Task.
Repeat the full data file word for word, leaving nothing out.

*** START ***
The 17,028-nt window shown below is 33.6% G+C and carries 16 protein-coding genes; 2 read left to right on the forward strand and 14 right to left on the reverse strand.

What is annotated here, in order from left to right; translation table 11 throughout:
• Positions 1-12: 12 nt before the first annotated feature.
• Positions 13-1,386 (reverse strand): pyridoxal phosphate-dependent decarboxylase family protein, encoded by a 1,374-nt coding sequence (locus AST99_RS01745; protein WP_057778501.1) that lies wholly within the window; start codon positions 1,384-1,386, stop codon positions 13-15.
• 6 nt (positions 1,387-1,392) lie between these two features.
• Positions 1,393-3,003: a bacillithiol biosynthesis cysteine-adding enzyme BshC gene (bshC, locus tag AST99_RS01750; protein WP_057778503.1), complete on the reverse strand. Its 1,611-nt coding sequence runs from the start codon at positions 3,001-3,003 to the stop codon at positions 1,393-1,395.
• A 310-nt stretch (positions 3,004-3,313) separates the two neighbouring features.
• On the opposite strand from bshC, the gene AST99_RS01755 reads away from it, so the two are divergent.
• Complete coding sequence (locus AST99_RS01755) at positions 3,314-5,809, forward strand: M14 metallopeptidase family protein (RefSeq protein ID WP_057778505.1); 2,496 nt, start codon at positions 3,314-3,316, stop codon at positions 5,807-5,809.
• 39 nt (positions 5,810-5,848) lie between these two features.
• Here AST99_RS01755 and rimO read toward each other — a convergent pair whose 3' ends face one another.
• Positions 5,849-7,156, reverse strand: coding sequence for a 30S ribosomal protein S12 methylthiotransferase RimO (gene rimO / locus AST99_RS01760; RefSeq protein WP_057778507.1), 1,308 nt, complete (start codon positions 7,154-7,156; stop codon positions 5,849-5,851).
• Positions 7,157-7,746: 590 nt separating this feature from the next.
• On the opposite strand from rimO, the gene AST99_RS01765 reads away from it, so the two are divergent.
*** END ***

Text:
The 17,028-nt window shown below is 33.6% G+C and carries 16 protein-coding genes; 2 read left to right on the forward strand and 14 right to left on the reverse strand.

What is annotated here, in order from left to right; translation table 11 throughout:
• Positions 1-12: 12 nt before the first annotated feature.
• Positions 13-1,386 (reverse strand): pyridoxal phosphate-dependent decarboxylase family protein, encoded by a 1,374-nt coding sequence (locus AST99_RS01745; protein WP_057778501.1) that lies wholly within the window; start codon positions 1,384-1,386, stop codon positions 13-15.
• 6 nt (positions 1,387-1,392) lie between these two features.
• Positions 1,393-3,003: a bacillithiol biosynthesis cysteine-adding enzyme BshC gene (bshC, locus tag AST99_RS01750; protein WP_057778503.1), complete on the reverse strand. Its 1,611-nt coding sequence runs from the start codon at positions 3,001-3,003 to the stop codon at positions 1,393-1,395.
• A 310-nt stretch (positions 3,004-3,313) separates the two neighbouring features.
• On the opposite strand from bshC, the gene AST99_RS01755 reads away from it, so the two are divergent.
• Complete coding sequence (locus AST99_RS01755) at positions 3,314-5,809, forward strand: M14 metallopeptidase family protein (RefSeq protein ID WP_057778505.1); 2,496 nt, start codon at positions 3,314-3,316, stop codon at positions 5,807-5,809.
• 39 nt (positions 5,810-5,848) lie between these two features.
• Here AST99_RS01755 and rimO read toward each other — a convergent pair whose 3' ends face one another.
• Positions 5,849-7,156, reverse strand: coding sequence for a 30S ribosomal protein S12 methylthiotransferase RimO (gene rimO / locus AST99_RS01760; RefSeq protein WP_057778507.1), 1,308 nt, complete (start codon positions 7,154-7,156; stop codon positions 5,849-5,851).
• Positions 7,157-7,746: 590 nt separating this feature from the next.
• On the opposite strand from rimO, the gene AST99_RS01765 reads away from it, so the two are divergent.